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Advice & More April 2016

How to Keep Your Car Safe from Theft and Burglary: Tips from a Reformed Criminal

By Teresa Ambord

Another deterrent is a blinking light on the dashboard that signifies a car alarm. You can buy a fake light that doesn’t even connect to an alarm. And runs on little battery. A quick check of showed you can buy one for under $9. Thieves know they might be fake, but it’s not worth the risk.

Car theft is big business these days, and breaking into cars to loot them might be even bigger. You may think you’re safe, but car thieves are becoming bolder even in rural areas such as where I live. A few months ago my friend’s car was driven right out of our church parking lot one bright Sunday morning. It hasn’t been seen since. You just never know.

One former thief had become a pro at breaking into cars to steal whatever he could. That is, till he got caught and went to jail. After he “paid his debt to society” he committed to helping people avoid having their cars stolen or broken into. On his website,, he provides some tips and some insider information.

Here are some questions and answers and general tips about car safety from a professional thief, and some additional information from the DMV.


What’s the best way to keep thieves from looting your car?

There are two, says the bluecollarworkman. 1. Be a hoarder. You’ve seen cars that are so crammed with junk that there’s barely room for a driver. It takes a thief too long to find anything worth stealing. Plus you never know when a rat will come crawling out of the hoard. 2. Have nothing visible in your car. Nothing visible, nothing worth stealing (unless of course they want the car itself).


What’s the best way to get your car broken into?

Our reformed car thief says, leave loose change in sight. That might sound silly, but, he says, even a small amount of change is a natural attraction that makes breaking a window seem like a “must do.” Sounds a little crazy, but the says it’s true.


Think you are safer parked on a sleepy suburban street than a busy city block?

Nope. Thieves love the quiet, low lighting, low foot traffic. A quiet suburban street is a thief’s shopping mall. They can smash a window, clean out the car (or take the car) in a matter of seconds.


Why bother locking your car when you’re only leaving it for a minute?

Our thief says it takes less than 20 seconds to break your window and get what they want. They figure once they break the window, police may arrive in 60 seconds. So a thief wants to be out in less than 20 seconds, closer to 10.


Other targets that will attract a thief “just because.”

Hood ornaments and spare tires that are visible but not chained to the vehicle.


Deterrents that make your car too much trouble:

The Club will often make a thief look elsewhere, even though a steering wheel could be cut and the Club removed, the thief says this may take too long. Generally if the thief has the car to himself and the car is expensive, a Club makes it not worth the effort.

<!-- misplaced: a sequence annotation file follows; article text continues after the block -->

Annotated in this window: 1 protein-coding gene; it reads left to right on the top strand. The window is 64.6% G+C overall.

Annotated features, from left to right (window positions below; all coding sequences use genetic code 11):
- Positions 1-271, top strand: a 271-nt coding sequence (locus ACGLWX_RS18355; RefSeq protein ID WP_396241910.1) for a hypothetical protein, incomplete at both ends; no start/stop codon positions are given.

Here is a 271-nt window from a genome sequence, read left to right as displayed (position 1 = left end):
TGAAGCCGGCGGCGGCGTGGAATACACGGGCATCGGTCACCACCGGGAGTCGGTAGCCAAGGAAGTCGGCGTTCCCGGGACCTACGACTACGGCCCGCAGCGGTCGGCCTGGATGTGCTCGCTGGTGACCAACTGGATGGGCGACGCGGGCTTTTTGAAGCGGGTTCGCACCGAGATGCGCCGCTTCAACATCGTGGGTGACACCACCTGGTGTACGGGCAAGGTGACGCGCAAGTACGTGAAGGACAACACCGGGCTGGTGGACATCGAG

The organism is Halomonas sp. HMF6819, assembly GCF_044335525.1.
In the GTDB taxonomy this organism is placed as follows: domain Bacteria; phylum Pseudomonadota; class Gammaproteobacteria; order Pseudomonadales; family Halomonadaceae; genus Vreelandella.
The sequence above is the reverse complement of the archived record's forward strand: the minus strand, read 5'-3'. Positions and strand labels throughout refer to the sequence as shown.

Another deterrent, says the, is a blinking light on the dashboard that signifies a car alarm. He adds, you can buy a fake light that doesn’t even connect to an alarm. And runs on little battery. A quick check of showed you can buy one for under $9. Thieves know they might be fake, he says, but it’s not worth the risk.


Think Your Older Car is not a Target?

According to, a brand new BMW or other pricey new car may be new and beautiful, but newer cars are too heavily armed with advanced technology. That’s good news if you have one. And bad news for those of us driving older cars that we thought nobody wanted. Older cars are easier to steal. Chances are, if yours is stolen you’ll never see it again. Thieves either sell the car to a scrap yard, or part it out and make a great deal more money.

Bottom line: don’t assume nobody wants your old hooptie.

The 10 Most Likely to Be Stolen Cars by model and year (2014, latest statistics available, provided by

Honda Accord (1994, 1996, 1997)

Honda Civic (1997, 1998, 2000)

Ford-F Series full-size pickups (2004, 2005, 2006)

Chevrolet full-size pickups (1999, 2003, 2004)

Toyota Camry (1991)

Dodge Ram full-size pickups (2001, 2004, 2005)

Dodge Caravan (2000, 2002, 2003)

Nissan Altima (2013)

Acura Integra (1994 and 1995)

Nissan Maxima (1996)


Was Your Car Really Stolen, or…?

Ever think your car must’ve been stolen, then realize that you just forgot where you parked it? It’s probably happened to everyone. But how many people actually report the elusive car stolen? It depends on the city. Tim Dees is a retired cop and criminal justice professor with the Reno, Nevada, Police Department. He said that in Reno, as many as half of the stolen car reports were actually “misplaced.” Or is it “misparked?”

People drive for hours to get to Reno to gamble and visit the great buffets. They get mesmerized, park wherever they can without paying attention, and follow the siren call of the bright casino lights. Hours later, when it’s time to leave, said Dees, they realize they have no idea where they parked. After a fruitless search, many of them flag down a patrol car, or call 9-1-1. “I know it was near a casino,” the car owner says. Uh, yeah, that doesn’t help.

Know this, said Dees: Officers on duty won’t likely ferry you around the city looking for your car. That’s when many people file a stolen car report, knowing the car probably was not stolen. Don’t be that guy. Pay attention to where you park!


Teresa Ambord is a former accountant and Enrolled Agent with the IRS. Now she writes full time from her home, mostly for business, and about family when the inspiration strikes.

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